Roadside greenery makes people feel happy and relaxed. It also has various other roles, such as enhancing the urban environment, creating attractive urban landscapes, helping traffic to move safely and smoothly, and protecting residents from fires in times of disaster.Of the approximately 2,231 km (as of April 1, 2013) of roads administrated by the TMG, some 1,351 km is furnished with roadside trees, while greenery on median strips and traffic islands total an area of about 229 hectares.
Ginkgo trees (Meiji Jingu Shrine Outer Garden)
Buckeye trees (Tachikawa-Akishima Route)
Roadside Tree Enhancement
To restore Tokyo to a beautiful city surrounded by water and greenery, the TMG has been since fiscal 2008 working to form and enhance the “Green Road Network” by doubling the number of roadside trees to 1 million and having the trees to connect “centers of greenery,” including metropolitan parks. Also, the roadside tree enhancement project has been carried out on existing roads, in which flowering and fruit-bearing trees are planted in spaces between taller trees so people can enjoy the change of seasons.
The Bureau is putting even greater efforts into growing newly planted trees and taking care of existing greenery, so that it can provide high quality maintenance of roadside trees which a mature city deserves.
“My Tree” Program
As part of a “green movement” for creating and expanding greenery in Tokyo, the Green Tokyo Fundraising Campaign was launched in fiscal 2007. With cooperation of many citizens and companies, the campaign has been contributing to greenery creation in Tokyo.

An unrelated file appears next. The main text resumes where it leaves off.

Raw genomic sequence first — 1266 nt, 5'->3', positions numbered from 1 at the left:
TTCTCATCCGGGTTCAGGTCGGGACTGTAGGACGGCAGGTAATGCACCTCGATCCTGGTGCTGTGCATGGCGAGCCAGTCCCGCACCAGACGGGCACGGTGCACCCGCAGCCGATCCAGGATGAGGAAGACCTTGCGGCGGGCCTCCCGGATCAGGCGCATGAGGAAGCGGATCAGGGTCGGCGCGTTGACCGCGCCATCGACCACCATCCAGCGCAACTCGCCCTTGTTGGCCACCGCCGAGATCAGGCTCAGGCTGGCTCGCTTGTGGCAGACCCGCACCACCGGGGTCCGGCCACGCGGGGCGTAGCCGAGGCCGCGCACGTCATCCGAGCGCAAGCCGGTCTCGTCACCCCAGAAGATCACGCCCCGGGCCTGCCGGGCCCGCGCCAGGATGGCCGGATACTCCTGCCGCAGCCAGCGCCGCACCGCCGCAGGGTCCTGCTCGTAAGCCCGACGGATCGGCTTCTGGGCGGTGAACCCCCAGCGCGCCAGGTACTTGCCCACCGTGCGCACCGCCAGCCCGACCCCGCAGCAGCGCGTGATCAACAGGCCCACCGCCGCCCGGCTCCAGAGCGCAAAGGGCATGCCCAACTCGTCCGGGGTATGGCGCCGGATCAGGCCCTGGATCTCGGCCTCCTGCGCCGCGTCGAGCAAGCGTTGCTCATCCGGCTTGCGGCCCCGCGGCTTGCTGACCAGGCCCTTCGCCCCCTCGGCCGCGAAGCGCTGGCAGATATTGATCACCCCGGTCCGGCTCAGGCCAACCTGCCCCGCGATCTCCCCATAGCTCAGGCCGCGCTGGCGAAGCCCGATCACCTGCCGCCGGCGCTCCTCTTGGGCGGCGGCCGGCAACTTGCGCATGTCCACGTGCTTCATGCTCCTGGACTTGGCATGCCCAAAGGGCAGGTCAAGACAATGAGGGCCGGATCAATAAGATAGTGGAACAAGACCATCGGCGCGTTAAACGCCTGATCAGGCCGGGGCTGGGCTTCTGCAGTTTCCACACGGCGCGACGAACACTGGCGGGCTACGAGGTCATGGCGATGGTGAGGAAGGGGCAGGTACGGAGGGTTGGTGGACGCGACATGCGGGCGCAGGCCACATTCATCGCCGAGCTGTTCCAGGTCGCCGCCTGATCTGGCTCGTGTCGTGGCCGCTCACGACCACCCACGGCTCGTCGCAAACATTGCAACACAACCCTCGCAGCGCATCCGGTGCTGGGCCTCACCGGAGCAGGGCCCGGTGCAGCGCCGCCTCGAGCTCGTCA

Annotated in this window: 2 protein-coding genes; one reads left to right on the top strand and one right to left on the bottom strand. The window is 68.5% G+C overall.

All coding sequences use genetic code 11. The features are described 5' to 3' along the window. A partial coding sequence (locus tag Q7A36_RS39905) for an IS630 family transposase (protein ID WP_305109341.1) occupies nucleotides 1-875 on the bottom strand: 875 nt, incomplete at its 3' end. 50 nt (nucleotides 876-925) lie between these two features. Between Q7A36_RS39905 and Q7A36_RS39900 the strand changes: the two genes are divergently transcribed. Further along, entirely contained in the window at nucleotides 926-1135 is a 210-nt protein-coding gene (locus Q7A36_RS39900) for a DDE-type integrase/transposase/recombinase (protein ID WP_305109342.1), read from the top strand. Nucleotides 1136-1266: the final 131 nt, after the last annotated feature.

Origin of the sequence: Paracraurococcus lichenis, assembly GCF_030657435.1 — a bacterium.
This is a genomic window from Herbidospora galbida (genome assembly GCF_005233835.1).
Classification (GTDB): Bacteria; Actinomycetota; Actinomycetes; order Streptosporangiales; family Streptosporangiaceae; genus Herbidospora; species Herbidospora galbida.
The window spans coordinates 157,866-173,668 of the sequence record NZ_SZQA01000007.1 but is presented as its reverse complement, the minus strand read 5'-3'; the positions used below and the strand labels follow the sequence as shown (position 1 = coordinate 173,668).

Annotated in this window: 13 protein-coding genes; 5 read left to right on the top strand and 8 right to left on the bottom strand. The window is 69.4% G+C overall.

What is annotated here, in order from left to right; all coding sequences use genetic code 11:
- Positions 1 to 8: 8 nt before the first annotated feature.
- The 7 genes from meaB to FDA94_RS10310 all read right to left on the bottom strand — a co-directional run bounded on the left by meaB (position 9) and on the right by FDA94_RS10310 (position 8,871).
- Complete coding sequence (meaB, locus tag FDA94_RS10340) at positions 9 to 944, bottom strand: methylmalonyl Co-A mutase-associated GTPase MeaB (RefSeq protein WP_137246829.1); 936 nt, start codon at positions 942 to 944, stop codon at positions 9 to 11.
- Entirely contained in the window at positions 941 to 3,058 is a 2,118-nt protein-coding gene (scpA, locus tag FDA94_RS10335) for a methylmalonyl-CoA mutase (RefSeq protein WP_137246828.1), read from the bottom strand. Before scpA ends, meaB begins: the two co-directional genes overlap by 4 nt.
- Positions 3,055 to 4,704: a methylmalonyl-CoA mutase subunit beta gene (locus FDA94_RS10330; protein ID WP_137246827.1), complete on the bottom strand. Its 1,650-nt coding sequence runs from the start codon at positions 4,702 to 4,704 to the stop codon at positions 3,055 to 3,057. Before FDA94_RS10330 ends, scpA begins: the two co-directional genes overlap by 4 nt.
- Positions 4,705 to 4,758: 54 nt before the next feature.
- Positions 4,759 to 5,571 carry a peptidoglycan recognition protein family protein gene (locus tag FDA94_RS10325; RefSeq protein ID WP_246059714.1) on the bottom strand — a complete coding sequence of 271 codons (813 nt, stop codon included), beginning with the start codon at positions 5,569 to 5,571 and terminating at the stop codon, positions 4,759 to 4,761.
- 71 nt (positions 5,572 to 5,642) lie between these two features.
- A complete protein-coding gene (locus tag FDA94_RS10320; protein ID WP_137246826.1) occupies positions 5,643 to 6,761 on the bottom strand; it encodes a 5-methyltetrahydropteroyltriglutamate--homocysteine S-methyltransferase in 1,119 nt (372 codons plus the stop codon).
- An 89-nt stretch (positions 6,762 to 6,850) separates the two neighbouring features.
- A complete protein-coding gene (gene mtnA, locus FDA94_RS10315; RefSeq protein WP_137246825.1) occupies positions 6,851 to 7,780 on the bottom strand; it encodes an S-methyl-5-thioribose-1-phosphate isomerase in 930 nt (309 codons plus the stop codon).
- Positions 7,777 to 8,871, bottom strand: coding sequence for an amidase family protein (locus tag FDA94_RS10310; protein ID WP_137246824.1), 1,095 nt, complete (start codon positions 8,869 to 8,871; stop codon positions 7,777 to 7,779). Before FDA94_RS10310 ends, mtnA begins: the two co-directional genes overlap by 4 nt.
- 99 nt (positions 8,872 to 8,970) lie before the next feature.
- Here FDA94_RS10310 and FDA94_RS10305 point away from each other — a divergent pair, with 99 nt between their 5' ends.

In fiscal 2008, the Bureau started the “My Tree” program as a new initiative of the Green Tokyo Fundraising Campaign, in which donations are used to plant roadside trees. Each tree is attached with a plaque bearing the name of the donor, a message, and the type of the tree. About 4,700 such plaques were installed by fiscal 2013.
Trees planted under the “My Tree” program
Making Roadside Trees More Resilient to Disaster: Large-Diameter Tree Regeneration Program
On routes particularly important from the perspective of disaster preparedness, the Bureau has been implementing a plan for the period from fiscal 2012 to fiscal 2020 to assess 50,000 roadside trees 90 cm or more in circumference and rehabilitate and replace weakened trees and those that could topple over in the event of a disaster, so that they will not block emergency vehicles, vehicles transporting supplies and the passage of evacuees.